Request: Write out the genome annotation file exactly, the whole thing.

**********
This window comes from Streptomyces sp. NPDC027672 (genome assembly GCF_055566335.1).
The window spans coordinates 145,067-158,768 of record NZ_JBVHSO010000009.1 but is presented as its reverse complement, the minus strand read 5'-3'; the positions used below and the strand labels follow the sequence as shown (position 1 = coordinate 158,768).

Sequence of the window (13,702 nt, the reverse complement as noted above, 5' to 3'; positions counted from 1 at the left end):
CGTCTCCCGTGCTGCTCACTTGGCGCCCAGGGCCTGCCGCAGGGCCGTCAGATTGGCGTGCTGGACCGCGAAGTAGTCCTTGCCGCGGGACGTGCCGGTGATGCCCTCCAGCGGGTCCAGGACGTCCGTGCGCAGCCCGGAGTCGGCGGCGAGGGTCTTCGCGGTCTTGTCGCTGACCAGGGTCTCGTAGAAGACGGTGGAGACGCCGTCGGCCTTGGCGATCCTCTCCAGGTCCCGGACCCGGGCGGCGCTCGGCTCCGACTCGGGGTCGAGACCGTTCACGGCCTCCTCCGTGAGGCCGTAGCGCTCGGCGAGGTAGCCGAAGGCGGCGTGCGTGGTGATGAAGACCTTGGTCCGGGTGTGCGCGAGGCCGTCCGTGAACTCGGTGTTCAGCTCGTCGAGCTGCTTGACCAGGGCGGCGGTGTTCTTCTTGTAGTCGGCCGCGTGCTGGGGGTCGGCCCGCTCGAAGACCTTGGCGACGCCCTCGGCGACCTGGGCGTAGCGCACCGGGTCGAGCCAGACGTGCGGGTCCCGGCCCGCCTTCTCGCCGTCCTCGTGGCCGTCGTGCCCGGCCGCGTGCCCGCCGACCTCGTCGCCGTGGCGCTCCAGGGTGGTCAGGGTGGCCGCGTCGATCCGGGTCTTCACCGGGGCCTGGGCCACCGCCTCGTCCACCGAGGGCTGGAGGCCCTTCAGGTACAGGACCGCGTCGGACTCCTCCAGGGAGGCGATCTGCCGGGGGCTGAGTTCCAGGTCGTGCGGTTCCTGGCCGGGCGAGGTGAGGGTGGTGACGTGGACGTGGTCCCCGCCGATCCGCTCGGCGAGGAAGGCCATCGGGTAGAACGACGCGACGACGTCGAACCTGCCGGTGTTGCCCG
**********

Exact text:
This window comes from Streptomyces sp. NPDC027672 (genome assembly GCF_055566335.1).
The window spans coordinates 145,067-158,768 of record NZ_JBVHSO010000009.1 but is presented as its reverse complement, the minus strand read 5'-3'; the positions used below and the strand labels follow the sequence as shown (position 1 = coordinate 158,768).

Sequence of the window (13,702 nt, the reverse complement as noted above, 5' to 3'; positions counted from 1 at the left end):
CGTCTCCCGTGCTGCTCACTTGGCGCCCAGGGCCTGCCGCAGGGCCGTCAGATTGGCGTGCTGGACCGCGAAGTAGTCCTTGCCGCGGGACGTGCCGGTGATGCCCTCCAGCGGGTCCAGGACGTCCGTGCGCAGCCCGGAGTCGGCGGCGAGGGTCTTCGCGGTCTTGTCGCTGACCAGGGTCTCGTAGAAGACGGTGGAGACGCCGTCGGCCTTGGCGATCCTCTCCAGGTCCCGGACCCGGGCGGCGCTCGGCTCCGACTCGGGGTCGAGACCGTTCACGGCCTCCTCCGTGAGGCCGTAGCGCTCGGCGAGGTAGCCGAAGGCGGCGTGCGTGGTGATGAAGACCTTGGTCCGGGTGTGCGCGAGGCCGTCCGTGAACTCGGTGTTCAGCTCGTCGAGCTGCTTGACCAGGGCGGCGGTGTTCTTCTTGTAGTCGGCCGCGTGCTGGGGGTCGGCCCGCTCGAAGACCTTGGCGACGCCCTCGGCGACCTGGGCGTAGCGCACCGGGTCGAGCCAGACGTGCGGGTCCCGGCCCGCCTTCTCGCCGTCCTCGTGGCCGTCGTGCCCGGCCGCGTGCCCGCCGACCTCGTCGCCGTGGCGCTCCAGGGTGGTCAGGGTGGCCGCGTCGATCCGGGTCTTCACCGGGGCCTGGGCCACCGCCTCGTCCACCGAGGGCTGGAGGCCCTTCAGGTACAGGACCGCGTCGGACTCCTCCAGGGAGGCGATCTGCCGGGGGCTGAGTTCCAGGTCGTGCGGTTCCTGGCCGGGCGAGGTGAGGGTGGTGACGTGGACGTGGTCCCCGCCGATCCGCTCGGCGAGGAAGGCCATCGGGTAGAACGACGCGACGACGTCGAACCTGCCGGTGTTGCCCG